Whatever the reasons for Rand's wanting to keep evolution at arm's length, its legacy is a weird disconnect about evolution out in some neighborhoods of Rand-land. When presented with "intelligent design," an ARI acolyte will insist that biological evolution is incontrovertible scientific fact and that "intelligent design" advocates are the sheerest of theological obscurantists. Yet, when asked whether evolution has any relevance to metaphysics, epistemology, or ethics, the ARI acolyte, quoting Dr. Peikoff, will insist that evolution is forever outside the scope of philosophy. And when questions are raised as to why Rand was uncomfortable with evolution, well... we know what happened to Neil Parille when he ventured into that territory a while back.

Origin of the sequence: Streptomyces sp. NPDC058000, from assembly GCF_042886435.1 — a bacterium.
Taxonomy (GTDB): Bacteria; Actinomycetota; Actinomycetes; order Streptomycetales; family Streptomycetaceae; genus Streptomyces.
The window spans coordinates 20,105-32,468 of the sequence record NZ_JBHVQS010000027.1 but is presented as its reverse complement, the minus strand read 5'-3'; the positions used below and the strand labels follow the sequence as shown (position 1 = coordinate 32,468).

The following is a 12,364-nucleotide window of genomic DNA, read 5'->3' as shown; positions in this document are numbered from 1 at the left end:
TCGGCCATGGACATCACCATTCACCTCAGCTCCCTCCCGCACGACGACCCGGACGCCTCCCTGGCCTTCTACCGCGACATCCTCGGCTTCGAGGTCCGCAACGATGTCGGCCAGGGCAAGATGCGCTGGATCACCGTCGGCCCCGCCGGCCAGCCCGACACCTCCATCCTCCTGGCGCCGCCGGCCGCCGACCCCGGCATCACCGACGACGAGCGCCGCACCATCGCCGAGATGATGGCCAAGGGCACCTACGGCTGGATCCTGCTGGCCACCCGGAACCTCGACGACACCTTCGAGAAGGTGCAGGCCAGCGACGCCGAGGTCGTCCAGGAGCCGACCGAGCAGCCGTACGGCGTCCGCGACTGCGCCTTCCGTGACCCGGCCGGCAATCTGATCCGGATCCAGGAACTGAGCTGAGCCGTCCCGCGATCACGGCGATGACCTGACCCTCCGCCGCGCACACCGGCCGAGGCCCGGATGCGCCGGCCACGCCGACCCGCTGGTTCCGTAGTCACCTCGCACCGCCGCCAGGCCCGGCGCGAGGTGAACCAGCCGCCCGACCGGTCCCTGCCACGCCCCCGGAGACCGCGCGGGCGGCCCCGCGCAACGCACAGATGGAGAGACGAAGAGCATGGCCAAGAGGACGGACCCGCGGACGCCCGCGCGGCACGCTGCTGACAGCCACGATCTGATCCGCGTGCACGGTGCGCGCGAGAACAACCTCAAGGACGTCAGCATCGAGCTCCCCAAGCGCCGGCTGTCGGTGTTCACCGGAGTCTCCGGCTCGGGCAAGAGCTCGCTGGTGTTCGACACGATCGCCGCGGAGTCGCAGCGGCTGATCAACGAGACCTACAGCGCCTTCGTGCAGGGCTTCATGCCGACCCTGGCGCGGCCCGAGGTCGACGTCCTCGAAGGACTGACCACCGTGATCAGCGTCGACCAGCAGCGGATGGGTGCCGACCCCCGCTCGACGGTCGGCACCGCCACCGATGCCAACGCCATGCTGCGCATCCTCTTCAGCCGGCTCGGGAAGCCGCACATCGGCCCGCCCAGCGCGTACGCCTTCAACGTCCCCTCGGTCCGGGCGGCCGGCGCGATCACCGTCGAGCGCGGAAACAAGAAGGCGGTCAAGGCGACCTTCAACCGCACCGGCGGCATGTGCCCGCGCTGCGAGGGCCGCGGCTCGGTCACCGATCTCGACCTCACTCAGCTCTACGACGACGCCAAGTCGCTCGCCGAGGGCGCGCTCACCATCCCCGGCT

Robert Campbell

Share this post


Link to post
Share on other sites
Whatever the reasons for Rand's wanting to keep evolution at arm's length, its legacy is a weird disconnect about evolution out in some neighborhoods of Rand-land. When presented with "intelligent design," an ARI acolyte will insist that biological evolution is incontrovertible scientific fact and that "intelligent design" advocates are the sheerest of theological obscurantists. Yet, when asked whether evolution has any relevance to metaphysics, epistemology, or ethics, the ARI acolyte, quoting Dr. Peikoff, will insist that evolution is forever outside the scope of philosophy. And when questions are raised as to why Rand was uncomfortable with evolution, well... we know what happened to Neil Parille when he ventured into that territory a while back.

Robert Campbell